Talk about an overwhelming majority! What do you think the result would be if the title of this blog were voted on by the general public in this country? Yet, it continues to take place, with no signs of slowing down. So it must be working for someone, somewhere - similar to form letters for credit cards, time share purchases and refi’s.
A couple days ago, I was on the receiving end of such a phone call and I was obviously one of the young kid’s first, if not the first, call. Although many people have absolutely no problem slamming down the phone (before or after a few well-chosen expletives), I feel some empathy since I had, as a kid, a door-to-door, cold-calling job and fully understand the incredibly high percentage of rejection that accompanies such a task. (Actually, it prepared me for the world of intercollegiate recruiting. Try calling a prospect and selling him on the merits of playing for Robert Morris College - after he may just have received a similar call from Syracuse).
Whether or not my recent caller wanted to hear what I had to say didn’t matter to me at that point, so I kindly said to him: “Are you reading this to me (which he obviously was)?”
“Yes,” he said sheepishly.
“C’mon now, you’ve got to be better than that. Let me try to help you. Although you might not want to hear this from me now (which may have been unfair, because he seemed like he truly did - and was ready to - listen), keep in mind I didn’t want to hear from you, so now the shoe’s on the other foot. When you make a call, especially a cold call, you’ve got to be more excited about what you’re doing for the person you’re talking to than just blandly reading some script off of a paper.
“You’re basically asking me to make a quarter of a million dollar deal (it was a call about refinancing) with me. With the way the economy is right now, do you really think I’m about to do that kind of business transaction with somebody I don’t know?” I was tempted to ask him if he’d ever actually had any success, but he was such a novice I thought I knew what his answer would have been.
Yet, that is a question I wonder about everytime I get a similar call or the topic comes up among friends. You may recall an episode of Seinfeld when Jerry got a call while his friends were in his apartment. He explained he was busy at that time, so could the caller please give him his home number so Jerry could return the call. Jerry heard the telemarketer say he couldn’t do that, to which Jerry replied, “Oh, that’s probably because you don’t want to be bothered while you’re at home. Well, now you know how I feel” and hung up. The boisterous response from the “live” crowd (apparently, everyone there had an - or several - identical experiences) completely drowned out the canned laughter.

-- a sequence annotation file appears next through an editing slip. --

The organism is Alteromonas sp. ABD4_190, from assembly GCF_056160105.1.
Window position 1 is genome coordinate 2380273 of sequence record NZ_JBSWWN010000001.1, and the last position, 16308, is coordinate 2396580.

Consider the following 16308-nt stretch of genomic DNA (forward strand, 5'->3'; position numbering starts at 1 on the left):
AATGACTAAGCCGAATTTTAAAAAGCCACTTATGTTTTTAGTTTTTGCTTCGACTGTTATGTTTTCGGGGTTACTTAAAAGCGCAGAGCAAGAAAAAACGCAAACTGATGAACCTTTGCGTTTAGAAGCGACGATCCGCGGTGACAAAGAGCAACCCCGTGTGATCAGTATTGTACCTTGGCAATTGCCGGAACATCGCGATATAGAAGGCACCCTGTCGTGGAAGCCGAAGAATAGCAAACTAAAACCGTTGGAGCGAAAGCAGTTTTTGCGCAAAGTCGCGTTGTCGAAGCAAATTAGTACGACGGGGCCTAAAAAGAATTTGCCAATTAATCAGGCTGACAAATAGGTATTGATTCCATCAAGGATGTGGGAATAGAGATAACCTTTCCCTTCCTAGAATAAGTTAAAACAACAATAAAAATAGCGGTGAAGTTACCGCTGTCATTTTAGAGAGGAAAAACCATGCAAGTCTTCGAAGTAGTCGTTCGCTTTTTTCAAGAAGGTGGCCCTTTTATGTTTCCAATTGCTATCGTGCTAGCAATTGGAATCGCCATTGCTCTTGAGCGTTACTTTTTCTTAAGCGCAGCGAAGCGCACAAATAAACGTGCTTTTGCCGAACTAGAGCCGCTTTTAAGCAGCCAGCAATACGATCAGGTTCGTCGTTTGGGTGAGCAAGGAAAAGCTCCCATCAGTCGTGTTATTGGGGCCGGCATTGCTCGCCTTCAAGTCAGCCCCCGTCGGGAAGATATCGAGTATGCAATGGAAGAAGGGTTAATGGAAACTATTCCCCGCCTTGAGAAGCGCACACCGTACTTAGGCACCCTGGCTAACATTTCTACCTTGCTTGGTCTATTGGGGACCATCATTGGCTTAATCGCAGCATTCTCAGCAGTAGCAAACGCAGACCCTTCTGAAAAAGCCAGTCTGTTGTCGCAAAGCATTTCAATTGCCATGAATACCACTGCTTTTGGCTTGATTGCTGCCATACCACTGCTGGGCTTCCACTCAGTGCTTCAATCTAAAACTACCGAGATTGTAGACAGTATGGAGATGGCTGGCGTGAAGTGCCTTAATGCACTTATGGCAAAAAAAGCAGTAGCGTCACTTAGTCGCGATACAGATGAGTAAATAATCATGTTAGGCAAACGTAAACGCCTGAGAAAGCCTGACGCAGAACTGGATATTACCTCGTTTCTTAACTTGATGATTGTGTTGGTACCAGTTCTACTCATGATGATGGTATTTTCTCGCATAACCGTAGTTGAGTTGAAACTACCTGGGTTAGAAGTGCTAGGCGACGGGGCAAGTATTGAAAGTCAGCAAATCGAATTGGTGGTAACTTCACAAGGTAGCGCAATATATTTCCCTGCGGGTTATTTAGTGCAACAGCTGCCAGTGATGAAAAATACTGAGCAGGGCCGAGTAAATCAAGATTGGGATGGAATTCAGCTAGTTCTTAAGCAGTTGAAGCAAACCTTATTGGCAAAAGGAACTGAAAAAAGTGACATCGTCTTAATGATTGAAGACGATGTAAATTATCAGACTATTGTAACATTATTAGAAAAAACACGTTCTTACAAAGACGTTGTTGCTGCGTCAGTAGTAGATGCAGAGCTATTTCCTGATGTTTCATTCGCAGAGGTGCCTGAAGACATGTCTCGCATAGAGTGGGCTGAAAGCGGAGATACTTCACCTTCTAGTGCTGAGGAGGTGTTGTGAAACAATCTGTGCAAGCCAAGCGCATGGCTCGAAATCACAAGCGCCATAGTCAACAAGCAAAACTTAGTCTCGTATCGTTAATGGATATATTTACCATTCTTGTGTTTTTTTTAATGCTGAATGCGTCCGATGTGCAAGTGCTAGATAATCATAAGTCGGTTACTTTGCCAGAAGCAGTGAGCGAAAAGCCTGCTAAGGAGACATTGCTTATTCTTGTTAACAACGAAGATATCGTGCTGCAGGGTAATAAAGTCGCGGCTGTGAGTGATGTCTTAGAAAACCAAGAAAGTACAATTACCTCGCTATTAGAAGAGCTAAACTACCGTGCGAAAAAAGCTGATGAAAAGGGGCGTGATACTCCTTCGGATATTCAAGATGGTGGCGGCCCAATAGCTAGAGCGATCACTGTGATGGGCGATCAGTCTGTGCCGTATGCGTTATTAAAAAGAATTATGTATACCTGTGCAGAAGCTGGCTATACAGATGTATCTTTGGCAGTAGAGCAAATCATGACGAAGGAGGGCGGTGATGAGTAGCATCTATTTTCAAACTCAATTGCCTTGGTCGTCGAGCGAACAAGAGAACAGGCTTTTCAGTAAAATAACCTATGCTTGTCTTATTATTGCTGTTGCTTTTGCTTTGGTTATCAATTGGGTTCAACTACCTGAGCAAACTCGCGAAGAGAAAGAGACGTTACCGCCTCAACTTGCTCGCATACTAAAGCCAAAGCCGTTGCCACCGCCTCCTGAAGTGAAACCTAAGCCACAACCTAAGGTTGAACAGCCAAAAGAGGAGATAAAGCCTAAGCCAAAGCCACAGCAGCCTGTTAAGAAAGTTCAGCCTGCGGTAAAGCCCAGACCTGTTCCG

I mean, think about it. Why would anybody, in their right mind, do business with a stranger, especially after the exposes by such wonderful watchdogs of society like John Stossel (see 7/2/08 blog)? Loyal readers of this blog will recall the name of John Savage, a friend and mentor, who tragically died nearly fifteen years ago.
John was a combination insurance salesman (I believe he still holds the record as the only person to speak at the insurance industry’s Million Dollar Round Table twelve years in a row), inspirational speaker, basketball fan, and the best friend any person could hope to have. The exact number of people who felt this way is unknown, but a good guess would be deeply into four figures. John was also one of the most logical people I’ve ever known. His greatest ability was to “cut to the chase” of any problem confronting him.
He explained, at the time, that most insurance companies had the motto: 10-3-1, which stood for 10 calls, 3 meetings, 1 sale. John would tell young insurance agents his philosophy was 10-10-10, i.e. 10 calls, 10, meetings, 10 sales. It wasn’t his confidence (which he had in abundance), but his theory that “cold calls” were a waste of time. Always do business with someone who knows something about you, possibly from a testimonial about you that person’s heard from someone they know (and trust). His quote was, “People don’t buy products; people buy people.”
John was a big believer in trust. Not exactly a revolutionary thought, but he was as trustworthy a person as you’d ever meet, so it was easier to trust him. There have been several of my “wrap-up” quotes that are directly attributable to him (4/26/07, 4/30/07, 5/30/07, 8/23/07, 2/24/08, 3/31/08). To sum up this blog, I’ll borrow a quote not from John Savage, but from Immanuel Kant, which should be taught in every telemarketing seminar:
“Act in such a way that you always treat other people not merely as a means to some end, but also as ends in themselves.”